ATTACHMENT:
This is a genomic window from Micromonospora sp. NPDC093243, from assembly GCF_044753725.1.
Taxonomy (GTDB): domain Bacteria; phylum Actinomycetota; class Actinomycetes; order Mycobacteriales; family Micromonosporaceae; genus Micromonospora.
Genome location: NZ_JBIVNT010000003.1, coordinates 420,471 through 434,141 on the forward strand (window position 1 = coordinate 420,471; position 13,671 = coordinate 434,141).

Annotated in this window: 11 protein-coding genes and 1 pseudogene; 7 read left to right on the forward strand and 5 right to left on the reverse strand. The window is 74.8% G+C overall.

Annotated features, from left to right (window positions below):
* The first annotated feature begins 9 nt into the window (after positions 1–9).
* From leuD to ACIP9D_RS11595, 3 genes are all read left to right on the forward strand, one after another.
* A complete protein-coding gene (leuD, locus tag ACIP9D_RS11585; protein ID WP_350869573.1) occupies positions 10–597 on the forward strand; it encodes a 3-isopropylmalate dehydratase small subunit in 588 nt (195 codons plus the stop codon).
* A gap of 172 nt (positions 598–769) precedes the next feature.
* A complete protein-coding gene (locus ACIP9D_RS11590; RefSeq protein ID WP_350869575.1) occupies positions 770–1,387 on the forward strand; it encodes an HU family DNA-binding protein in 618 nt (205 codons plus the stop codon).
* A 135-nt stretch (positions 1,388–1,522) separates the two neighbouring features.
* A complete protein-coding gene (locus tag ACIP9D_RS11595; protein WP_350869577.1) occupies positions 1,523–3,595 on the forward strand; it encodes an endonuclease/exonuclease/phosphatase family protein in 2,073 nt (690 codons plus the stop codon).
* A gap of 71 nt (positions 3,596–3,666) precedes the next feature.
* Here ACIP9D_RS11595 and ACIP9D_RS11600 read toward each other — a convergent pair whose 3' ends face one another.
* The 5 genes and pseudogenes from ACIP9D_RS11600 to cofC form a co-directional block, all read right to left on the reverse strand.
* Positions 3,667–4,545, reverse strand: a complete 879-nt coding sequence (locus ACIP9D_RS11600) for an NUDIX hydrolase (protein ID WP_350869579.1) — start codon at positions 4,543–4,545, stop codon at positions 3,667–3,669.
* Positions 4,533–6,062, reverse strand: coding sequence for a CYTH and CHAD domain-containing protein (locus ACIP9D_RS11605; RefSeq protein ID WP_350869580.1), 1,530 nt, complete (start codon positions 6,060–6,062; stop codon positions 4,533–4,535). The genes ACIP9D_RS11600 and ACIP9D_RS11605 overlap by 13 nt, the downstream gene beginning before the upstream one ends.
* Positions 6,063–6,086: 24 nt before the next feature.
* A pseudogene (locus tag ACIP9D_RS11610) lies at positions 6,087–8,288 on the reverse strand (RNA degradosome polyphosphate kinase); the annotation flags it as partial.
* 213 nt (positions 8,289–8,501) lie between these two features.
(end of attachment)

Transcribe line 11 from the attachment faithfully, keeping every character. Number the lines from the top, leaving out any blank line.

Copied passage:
* A 135-nt stretch (positions 1,388–1,522) separates the two neighbouring features.